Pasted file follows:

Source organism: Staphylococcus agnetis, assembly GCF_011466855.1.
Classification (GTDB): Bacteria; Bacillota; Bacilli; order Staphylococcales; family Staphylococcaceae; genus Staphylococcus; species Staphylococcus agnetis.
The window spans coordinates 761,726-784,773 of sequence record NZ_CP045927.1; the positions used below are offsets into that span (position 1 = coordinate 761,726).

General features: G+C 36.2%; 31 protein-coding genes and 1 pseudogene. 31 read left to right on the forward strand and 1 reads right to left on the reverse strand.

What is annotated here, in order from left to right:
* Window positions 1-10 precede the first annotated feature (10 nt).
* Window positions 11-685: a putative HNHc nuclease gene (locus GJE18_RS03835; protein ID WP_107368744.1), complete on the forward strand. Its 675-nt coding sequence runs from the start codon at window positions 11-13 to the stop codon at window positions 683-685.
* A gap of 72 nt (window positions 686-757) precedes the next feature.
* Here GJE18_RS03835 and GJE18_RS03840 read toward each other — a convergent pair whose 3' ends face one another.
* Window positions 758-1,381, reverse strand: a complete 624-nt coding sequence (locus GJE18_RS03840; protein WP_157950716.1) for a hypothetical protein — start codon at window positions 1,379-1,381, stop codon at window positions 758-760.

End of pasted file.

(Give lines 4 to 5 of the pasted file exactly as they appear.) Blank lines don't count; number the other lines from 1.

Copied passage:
General features: G+C 36.2%; 31 protein-coding genes and 1 pseudogene. 31 read left to right on the forward strand and 1 reads right to left on the reverse strand.

What is annotated here, in order from left to right: